“Our task is to look at the world and see it whole.”
A Guide for the Perplexed
If I were asked to put together a list of the great but underappreciated and little-known characters of twentieth-century fiction, I would almost certainly Oswald Hendryks Cornelius (deceased) near the top. He is the protagonist of Roald Dahl’s second and last adult novel My Uncle Oswald and is introduced at the beginning with the following words:
…I mean, of course, Oswald Hendryks Cornelius deceased, the connoisseur, the bon vivant, the collector of spiders, scorpions and walking-sticks, the lover of opera, the expert on Chinese porcelain, the seducer of women, and without much doubt the greatest fornicator of all time.
Is your interest piqued? It should be.
Which Book Would You Choose?
Now the reason I mention good old Oswald – that’s as much attention as he’s going to get in this little review – is because of a unique habit he had. Whenever he travelled he carried with him a box of his most beloved books. I’ll leave you to seek out the novel itself to discover their titles, but it got me thinking: if I were a vagabond, with or without the same sexual prowess as Dahl’s uncle, which books would my box contain?
My Choice – A Guide for the Perplexed
Blame it on a lack of reading experience or an unrefined literary palette, but after considering this question I decided that I would include only one: A Guide for the Perplexed by E.F. Schumacher. Since discovering a worn copy of it on my parents’ bookshelf nearly ten years ago, it has become almost something of a companion.
Ray Bradbury (if I can paraphrase another literary great) once said, in a discussion about Farenheit 451, that when he heard about the book burnings of Nazi Germany, he felt as though it had been people that were set aflame. A tad dramatic, perhaps. Yet I recall the story of Schumacher and how, on his deathbed, he handed a draft of A Guide to the Perplexed to his daughter and said, “…this is what my life has been leading to.”
So maybe there can be a life in a book.
Constructing a Philosophical Map
Schumacher’s intention is to offer what he calls a philosophical map – an understanding of the world, and the knowledge contained within it, that we can use to orient ourselves. It is constructed on the foundation of four truths he believes to be so all-consuming that they can be seen from wherever we find ourselves.
The question that arises, of course, is, “Where is it that I’m meant to be navigating to?”
Well, if you have ever asked questions along the lines of, “What does it all mean?” or, “What am I supposed to do with my life?” then you have your answer. What Schumacher has crafted is a guidebook, an outline that, “…shows where various things are to be found – not all things…but the things that are most prominent, most important for orientation – outstanding landmarks as it were….”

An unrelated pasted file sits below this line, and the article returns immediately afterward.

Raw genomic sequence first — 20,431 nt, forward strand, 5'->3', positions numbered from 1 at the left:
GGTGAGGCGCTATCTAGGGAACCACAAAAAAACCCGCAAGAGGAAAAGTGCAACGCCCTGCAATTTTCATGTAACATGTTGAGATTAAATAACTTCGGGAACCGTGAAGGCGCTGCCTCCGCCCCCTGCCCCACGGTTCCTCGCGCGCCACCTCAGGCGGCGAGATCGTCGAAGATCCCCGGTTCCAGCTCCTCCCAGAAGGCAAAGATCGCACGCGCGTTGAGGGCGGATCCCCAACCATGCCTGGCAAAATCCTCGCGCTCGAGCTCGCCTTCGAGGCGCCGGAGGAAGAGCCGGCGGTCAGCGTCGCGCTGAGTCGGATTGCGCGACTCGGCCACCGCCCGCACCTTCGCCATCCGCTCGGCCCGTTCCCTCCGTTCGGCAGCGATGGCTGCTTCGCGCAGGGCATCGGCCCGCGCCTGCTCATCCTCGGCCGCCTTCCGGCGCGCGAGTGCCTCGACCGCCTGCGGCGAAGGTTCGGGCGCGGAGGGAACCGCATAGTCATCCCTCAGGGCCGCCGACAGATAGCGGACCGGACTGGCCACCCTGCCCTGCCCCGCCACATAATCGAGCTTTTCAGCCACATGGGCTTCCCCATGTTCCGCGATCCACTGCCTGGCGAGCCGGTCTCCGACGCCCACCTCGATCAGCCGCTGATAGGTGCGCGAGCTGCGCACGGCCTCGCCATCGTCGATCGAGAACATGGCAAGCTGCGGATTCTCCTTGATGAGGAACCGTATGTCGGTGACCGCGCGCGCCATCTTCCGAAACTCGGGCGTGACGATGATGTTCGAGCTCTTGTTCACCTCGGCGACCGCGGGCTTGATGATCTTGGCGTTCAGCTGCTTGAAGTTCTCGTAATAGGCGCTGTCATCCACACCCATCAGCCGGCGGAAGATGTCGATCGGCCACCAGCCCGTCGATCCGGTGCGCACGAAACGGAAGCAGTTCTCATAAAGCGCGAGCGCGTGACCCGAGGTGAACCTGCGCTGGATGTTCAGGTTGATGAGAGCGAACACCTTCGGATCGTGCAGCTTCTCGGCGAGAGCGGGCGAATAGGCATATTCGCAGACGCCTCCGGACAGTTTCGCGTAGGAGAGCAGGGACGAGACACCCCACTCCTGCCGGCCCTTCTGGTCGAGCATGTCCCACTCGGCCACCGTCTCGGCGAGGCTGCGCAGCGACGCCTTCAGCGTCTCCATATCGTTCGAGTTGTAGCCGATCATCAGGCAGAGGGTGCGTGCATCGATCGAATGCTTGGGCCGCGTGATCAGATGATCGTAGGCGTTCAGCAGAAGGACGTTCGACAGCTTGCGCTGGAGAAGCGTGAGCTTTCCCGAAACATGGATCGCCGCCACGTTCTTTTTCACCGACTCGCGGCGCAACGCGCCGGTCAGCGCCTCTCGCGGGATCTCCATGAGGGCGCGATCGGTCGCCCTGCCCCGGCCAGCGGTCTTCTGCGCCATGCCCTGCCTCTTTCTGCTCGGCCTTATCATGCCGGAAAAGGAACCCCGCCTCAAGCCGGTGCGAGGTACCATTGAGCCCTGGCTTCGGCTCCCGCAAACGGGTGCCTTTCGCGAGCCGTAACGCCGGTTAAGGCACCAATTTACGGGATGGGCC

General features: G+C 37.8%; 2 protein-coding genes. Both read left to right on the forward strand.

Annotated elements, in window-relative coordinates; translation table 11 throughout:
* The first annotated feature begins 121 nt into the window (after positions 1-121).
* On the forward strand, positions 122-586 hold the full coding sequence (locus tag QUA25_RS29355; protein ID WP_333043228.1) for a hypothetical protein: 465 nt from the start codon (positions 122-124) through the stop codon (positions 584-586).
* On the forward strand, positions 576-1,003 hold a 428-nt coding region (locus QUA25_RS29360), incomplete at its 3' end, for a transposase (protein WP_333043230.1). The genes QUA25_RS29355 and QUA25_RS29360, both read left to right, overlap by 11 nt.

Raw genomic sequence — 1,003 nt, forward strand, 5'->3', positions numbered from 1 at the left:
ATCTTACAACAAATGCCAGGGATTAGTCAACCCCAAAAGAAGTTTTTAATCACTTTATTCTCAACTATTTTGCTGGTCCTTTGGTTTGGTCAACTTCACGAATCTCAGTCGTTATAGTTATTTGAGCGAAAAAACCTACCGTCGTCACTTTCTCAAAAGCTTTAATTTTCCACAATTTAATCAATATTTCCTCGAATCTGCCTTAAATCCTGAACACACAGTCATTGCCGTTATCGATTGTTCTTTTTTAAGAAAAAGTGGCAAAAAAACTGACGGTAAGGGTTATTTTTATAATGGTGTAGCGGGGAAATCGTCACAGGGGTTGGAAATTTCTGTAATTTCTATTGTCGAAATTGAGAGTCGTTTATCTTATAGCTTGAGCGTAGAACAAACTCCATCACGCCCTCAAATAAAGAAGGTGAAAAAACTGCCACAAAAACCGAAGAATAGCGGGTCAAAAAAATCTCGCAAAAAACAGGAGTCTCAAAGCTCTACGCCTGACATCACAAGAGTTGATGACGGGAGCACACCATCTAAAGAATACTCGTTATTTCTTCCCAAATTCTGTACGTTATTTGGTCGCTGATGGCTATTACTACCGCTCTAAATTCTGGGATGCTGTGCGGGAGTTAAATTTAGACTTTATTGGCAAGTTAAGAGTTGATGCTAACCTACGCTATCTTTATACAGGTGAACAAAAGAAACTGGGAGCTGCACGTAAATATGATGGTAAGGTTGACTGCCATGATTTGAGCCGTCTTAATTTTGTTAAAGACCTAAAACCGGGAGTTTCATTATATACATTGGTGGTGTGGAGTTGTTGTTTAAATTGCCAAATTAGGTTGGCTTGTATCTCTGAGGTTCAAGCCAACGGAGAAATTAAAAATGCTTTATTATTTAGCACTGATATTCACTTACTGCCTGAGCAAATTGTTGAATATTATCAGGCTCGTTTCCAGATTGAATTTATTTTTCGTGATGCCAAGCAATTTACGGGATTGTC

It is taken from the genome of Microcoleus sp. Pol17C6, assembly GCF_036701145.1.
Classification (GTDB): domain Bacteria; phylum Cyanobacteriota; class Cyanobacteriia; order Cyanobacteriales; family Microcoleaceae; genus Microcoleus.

And that is exactly what he puts forward. In just over a hundred pages he sets out to offer a map that will enable us to seek three things. First, “A philosophy comprehensive enough to embrace the whole of knowledge;” second, “A system of meditation which will produce the power of concentrating the mind on anything whatsoever;” and finally, “An art of living which will enable one to utilise each activity (of body, speech and mind) an an aid on the Path.”
The Map Itself…
After a short section decrying the pervasiveness of material scientism, the journey begins with an acknowledgement of the various “levels of being”. Looking at the physical world, Schumacher notes that we see a great hierarchy of being, a succession of objects, plants and animals all displaying different characteristics. Human beings, he argues, sit at the top of this pyramid as the only living creatures possessing self-awareness.
I felt a huge sense of discovery, of page-bound wanderlust, when reading the first chapters. It was as though I were being given permission to imagine the world anew, to view myself as a stranger and cast off any presuppositions – allowed to investigate and draw conclusions about the world that existed in my own direct experience.
After looking at both the nature of progression through this hierarchy, and of man’s ability to correctly perceive the world, the author then proceeds to outline the four types of knowledge. Beginning by splitting human comprehension into four categories – self-knowledge (inner), knowledge of the world, of other people, and of oneself from the perspective of others – he then explores what the great thinkers, from Plato to Aquinas to Gurdjieff, have to say about each of these divisions.
The penultimate chapter is dedicated to the two types of problem present in the world – divergent and convergent. These terms essentially refer to those which can be solved absolutely (such as a maths equation) and those which do not have a definite answer (such as the question of right or wrong in a given situation) and which must be transcended.
What is the Purpose of Life?
You might not agree with it, but he does provide an answer. In just over a hundred words on a page towards the end of the book he outlines a three-part explanation of what he believes “…constitutes the true progress of a human being.” I won’t tell you what he says, you’ll have to find out for yourself, but I will say this: it’s not typical. It’s not about following your passion or helping to change the world or any other of the well-intentioned but trite cliches that pass as insights nowadays.
In a world where information is cheap and wisdom scarce, I believe that A Guide for the Perplexed is as relevant now as when it was published. It’s not a daunting book – you can read it in a few nights – nor is it particularly difficult to understand. Yet for the right person, at the right time, it can almost certainly act as an aid in navigating this unusual and poorly charted territory in which we find ourselves. Do give it a go.